Yoshika Sangal | January 10, 2017
Lucky Ali is best known for his husky voice and a distinctive style of music. His debut album, Sunoh, released in 1996, was an instant success and established him in the genre of Indian pop. He has also lent his voice to songs in movies like Bachna Ae Haseeno, Anjaana Anjaani and Tamasha. Son of comedian Mehmood and nephew of actress Meena Kumari, Lucky has also acted in a few films and television series. However, he says that he will now not act in any other movie as movies today have become predictable and lack reality. His only focus now is on cleaning up the environment. Lucky is an avid gardener. He has also tried his hand at breeding horses, selling carpets and even worked on an oil rig. He says he’s an environmentalist with a scientific bent of mind.
What impact has technology made on music and music production?
Progress in technology is benefitting the entire world. Music consists of seven notes. However, people use these notes differently. It depends entirely on individuals, and technology makes that possible.
What is your take on the current music scenario in India?
Music industry, in India, including all deals, is worth Rs 7,000-10,000 crore. But only music corporations make money, not musicians. We are the poor farmers of the music field. The corporation tells us what to make and how to make it. But this kind of a system does not last long as the musician stops feeling the spirit of music. Similar is the issue with copyright. We don’t have the rights to our own music which we make. The corporation keeps the rights. They sell our music and keep the money. I don’t want to work with any music company now, this is my policy. I only do concerts now.
When did you know that your passion is music?
My father [Mehmood] was in the film industry and was associated with people like Rafi sahib [Mohammed Rafi], RD Burman, Kishore Kumar, Hemanta Mukherjee. They used to help each other and they all worked together in the golden period of the 1960s. That is when I realised my passion was in music.
Could you tell us why you call yourself an environmentalist?
I am working on a waste management project with a group of friends in which we use waste to make CNG gas. For this we have created and put up a machine in one of the dirtiest places in Bengaluru. I want to put ten-thousand tonne machines in the waste dumps of Mumbai and Delhi. I am within the scientific circles and I am friends with people like Ram Upendra Das [an economist]. My motto is to convert waste to wealth. Last month, I met Uttarakhand CM Harish Rawat who told me about the waste problem in areas like Dehradun, Haridwar and Mussoorie. He has called me to make a presentation on how to tackle the garbage problem. I am an environmentalist in the sense that it is my serious hobby. We should motivate people to plant trees. Cleanliness starts at home; people have to understand its importance. The government is there to give the facilities, but we must take benefit from it.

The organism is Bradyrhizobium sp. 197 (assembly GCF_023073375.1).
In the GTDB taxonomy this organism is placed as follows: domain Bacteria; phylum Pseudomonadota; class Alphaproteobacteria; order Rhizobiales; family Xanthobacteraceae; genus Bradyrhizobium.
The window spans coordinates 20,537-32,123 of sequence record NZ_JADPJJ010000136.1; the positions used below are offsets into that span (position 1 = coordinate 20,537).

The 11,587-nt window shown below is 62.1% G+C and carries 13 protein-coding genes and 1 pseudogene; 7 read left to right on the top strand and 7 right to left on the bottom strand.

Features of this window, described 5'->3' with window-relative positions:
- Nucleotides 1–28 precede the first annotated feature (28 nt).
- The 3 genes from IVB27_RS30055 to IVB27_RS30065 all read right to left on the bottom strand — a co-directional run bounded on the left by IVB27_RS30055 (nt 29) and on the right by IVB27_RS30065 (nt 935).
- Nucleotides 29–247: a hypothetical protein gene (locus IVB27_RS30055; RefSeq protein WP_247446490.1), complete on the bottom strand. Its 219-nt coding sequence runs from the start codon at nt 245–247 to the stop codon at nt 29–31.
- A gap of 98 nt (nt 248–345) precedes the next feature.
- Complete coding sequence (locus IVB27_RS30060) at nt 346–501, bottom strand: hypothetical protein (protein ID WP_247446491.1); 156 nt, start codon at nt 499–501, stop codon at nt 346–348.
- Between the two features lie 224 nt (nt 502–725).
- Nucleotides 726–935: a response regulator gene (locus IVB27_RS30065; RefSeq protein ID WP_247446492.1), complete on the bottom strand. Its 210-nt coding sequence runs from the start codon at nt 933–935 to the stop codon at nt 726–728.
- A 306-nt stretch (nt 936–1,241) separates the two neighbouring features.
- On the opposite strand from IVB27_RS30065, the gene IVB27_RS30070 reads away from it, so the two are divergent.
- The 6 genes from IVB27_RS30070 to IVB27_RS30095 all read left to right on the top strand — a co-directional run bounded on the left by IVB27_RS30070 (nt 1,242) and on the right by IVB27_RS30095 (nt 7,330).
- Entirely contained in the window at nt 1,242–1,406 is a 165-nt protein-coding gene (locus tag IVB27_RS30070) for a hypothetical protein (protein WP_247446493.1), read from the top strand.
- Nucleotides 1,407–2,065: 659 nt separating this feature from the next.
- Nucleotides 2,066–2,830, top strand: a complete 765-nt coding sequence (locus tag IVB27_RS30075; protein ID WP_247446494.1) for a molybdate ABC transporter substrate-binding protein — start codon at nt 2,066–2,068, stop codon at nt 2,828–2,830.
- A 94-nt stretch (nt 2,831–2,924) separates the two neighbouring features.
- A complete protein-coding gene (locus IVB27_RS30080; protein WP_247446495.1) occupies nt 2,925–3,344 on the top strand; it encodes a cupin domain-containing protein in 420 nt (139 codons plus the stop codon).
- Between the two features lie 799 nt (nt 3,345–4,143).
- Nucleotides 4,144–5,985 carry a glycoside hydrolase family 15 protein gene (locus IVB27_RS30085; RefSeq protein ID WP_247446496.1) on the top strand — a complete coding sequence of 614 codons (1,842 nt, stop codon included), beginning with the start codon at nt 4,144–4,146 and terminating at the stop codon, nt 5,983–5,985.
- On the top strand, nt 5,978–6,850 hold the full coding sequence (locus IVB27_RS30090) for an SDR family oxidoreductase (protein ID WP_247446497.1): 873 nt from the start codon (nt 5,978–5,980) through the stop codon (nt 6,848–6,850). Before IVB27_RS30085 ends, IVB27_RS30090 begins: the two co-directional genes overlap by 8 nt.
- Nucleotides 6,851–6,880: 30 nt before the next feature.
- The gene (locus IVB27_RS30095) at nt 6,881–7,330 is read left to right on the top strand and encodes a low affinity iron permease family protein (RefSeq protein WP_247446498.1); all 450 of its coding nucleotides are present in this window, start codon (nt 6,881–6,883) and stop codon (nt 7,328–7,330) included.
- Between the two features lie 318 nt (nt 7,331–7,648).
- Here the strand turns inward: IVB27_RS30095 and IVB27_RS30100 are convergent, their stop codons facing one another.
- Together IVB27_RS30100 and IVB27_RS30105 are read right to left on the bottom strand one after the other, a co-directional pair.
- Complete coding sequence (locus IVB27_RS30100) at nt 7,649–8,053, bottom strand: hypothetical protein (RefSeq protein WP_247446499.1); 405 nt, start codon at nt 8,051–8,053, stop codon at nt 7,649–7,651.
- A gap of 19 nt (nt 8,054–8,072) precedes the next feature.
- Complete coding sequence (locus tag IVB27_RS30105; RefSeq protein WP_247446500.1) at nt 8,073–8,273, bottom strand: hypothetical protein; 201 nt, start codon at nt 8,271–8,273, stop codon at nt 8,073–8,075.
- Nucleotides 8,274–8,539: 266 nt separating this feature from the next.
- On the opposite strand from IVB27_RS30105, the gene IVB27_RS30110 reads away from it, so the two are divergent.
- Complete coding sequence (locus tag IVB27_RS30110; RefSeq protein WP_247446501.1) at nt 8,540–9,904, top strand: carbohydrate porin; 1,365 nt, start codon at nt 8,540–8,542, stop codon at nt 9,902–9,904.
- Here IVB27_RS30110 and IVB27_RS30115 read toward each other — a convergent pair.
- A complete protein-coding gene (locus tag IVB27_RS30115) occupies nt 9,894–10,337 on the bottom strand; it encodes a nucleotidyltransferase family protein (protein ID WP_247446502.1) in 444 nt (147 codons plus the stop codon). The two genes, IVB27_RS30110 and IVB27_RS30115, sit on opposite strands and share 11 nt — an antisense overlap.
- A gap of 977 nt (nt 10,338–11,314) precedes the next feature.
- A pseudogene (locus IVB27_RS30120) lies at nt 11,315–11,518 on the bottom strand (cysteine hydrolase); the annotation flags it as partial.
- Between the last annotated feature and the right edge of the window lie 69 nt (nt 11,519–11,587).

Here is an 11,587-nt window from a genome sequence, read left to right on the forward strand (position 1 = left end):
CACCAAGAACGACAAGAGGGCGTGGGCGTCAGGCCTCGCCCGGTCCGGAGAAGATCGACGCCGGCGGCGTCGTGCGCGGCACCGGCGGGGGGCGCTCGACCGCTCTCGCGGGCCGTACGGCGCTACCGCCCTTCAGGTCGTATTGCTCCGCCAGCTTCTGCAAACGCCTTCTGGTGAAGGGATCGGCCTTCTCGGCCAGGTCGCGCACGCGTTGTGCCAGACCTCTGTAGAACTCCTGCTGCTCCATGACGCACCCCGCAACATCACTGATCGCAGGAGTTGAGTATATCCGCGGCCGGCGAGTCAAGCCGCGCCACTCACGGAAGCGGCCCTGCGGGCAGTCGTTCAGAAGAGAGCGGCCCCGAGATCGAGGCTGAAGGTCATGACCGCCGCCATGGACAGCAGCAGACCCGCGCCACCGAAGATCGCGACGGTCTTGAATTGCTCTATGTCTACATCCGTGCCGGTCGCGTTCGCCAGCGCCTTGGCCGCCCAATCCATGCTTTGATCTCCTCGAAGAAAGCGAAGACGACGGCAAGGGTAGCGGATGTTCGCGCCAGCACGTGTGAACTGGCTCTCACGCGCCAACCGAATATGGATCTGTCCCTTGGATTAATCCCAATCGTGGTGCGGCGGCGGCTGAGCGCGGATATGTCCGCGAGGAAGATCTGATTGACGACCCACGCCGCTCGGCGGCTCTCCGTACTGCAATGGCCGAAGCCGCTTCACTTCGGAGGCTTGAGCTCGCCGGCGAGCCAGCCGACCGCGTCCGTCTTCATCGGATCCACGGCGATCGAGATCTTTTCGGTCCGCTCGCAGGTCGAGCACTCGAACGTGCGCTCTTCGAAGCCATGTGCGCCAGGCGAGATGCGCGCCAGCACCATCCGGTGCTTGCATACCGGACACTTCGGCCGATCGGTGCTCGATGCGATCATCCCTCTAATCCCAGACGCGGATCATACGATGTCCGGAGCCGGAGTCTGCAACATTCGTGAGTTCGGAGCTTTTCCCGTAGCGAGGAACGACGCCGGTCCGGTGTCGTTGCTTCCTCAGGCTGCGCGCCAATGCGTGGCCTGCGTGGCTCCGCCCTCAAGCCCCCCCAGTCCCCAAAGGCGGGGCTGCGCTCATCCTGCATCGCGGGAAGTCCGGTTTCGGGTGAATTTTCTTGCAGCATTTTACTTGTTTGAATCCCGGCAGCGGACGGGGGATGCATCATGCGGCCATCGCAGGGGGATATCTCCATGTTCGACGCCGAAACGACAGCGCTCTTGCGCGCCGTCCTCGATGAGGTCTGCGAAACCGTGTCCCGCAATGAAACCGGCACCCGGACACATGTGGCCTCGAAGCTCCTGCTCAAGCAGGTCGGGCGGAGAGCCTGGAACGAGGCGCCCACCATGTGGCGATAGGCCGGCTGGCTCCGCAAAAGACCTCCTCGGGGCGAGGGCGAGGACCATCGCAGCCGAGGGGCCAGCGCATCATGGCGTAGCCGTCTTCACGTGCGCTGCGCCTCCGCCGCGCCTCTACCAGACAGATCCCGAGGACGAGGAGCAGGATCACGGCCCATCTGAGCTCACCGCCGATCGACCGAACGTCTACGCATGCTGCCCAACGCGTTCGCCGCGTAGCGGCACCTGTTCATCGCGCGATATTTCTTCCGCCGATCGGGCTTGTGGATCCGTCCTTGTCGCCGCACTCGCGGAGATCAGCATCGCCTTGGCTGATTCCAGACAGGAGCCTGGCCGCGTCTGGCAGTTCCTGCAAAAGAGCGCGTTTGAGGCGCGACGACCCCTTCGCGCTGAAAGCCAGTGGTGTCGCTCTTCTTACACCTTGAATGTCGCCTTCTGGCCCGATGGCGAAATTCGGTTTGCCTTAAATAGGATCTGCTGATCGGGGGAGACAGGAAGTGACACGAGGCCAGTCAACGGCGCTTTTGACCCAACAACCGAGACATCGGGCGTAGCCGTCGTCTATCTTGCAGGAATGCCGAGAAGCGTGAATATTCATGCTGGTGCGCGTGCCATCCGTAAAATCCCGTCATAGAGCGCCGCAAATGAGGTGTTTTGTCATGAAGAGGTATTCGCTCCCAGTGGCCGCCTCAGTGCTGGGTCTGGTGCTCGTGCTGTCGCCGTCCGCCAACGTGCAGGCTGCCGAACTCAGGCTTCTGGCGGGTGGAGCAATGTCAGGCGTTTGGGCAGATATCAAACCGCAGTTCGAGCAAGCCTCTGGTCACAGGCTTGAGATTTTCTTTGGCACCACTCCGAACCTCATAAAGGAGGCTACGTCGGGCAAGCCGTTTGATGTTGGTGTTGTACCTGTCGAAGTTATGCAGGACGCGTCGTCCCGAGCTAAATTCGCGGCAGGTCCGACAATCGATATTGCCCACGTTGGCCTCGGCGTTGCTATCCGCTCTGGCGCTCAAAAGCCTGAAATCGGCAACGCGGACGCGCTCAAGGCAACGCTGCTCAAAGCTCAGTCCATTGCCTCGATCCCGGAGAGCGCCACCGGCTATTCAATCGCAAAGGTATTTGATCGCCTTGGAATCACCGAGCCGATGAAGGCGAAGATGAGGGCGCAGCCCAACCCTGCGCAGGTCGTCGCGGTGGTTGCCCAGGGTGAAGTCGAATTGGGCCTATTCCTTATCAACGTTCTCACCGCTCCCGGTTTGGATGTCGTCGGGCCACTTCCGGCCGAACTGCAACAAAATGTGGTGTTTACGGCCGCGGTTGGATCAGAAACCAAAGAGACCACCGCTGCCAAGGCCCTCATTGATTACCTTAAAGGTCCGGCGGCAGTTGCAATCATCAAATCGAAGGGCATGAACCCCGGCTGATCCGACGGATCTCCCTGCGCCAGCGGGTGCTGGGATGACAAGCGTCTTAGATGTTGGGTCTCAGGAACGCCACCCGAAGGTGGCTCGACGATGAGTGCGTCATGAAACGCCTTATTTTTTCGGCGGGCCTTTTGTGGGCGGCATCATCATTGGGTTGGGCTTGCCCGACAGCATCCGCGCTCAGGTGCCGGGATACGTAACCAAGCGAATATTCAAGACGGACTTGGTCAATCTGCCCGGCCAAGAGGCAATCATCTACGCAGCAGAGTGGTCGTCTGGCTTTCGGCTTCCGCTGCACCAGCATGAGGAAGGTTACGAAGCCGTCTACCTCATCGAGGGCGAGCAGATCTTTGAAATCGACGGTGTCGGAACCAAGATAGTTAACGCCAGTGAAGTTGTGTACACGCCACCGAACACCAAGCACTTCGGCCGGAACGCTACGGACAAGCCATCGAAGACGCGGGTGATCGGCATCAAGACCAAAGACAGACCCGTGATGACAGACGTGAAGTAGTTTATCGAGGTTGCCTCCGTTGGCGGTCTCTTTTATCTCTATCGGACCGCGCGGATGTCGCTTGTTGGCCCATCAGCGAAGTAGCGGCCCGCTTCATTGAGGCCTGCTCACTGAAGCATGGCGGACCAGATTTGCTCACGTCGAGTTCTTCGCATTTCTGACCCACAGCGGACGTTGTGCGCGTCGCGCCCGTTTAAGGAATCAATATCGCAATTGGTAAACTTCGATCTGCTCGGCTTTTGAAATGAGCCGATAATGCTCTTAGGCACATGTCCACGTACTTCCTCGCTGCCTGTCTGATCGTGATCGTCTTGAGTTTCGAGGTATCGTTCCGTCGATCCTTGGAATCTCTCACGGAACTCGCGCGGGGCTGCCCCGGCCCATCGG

What are you currently working on?
I am working on a project with Russian and Israeli musicians. It is a concert in which we try to use lights and sounds to create scenery on stage.
After his much-appreciated debut in Meri Jung in 1985, Javed Jaffrey inspired a new generation of dancers. He then turned from dance to comedy. The versatile actor constantly changes his styles and his live, film, TV and radio appearances always promise novelty and surprise. In 2014 he joined the Aam A
Yes, we must stand rock solid with the judiciary and the judges. We must protect the independence of the judiciary too. What does this mean in the present context of a very serious charge of sexual harassment levelled by a former employee of the court against the CJI? We are told that there is a larg
The Centre for Railway Information Systems (CRIS) is a society set up by the railways ministry in July 1986 to provide IT related services to the Indian Railways. CRIS deals in a gamut of functions, like passenger ticketing, freight operations, train dispatching and control, crew management, e-procurement,
What are 600 million people? Almost twice the population of the US. What are 500 million people? About three-fourth of the population of Europe. Why are we talking about these numbers? Well, because as per a study by Sandhya Krishnan and Neeraj Hatekar (‘Rise of New Middle Class in India and Its
Abright yellow van with figures of children playing with a whirligig, a Newton’s cradle, a magnetic compass rolls into the Government Higher Primary School in Kittaganahalli, on the outskirts of Bengaluru. Students in the playground leave what they are doing and mill about it in excitement. For they
Not many children dream of starting an idyllic school of their own when they grow up. But Ramji Raghavan, founder of the Agastya International Foundation – which fosters the creative learning of science in stude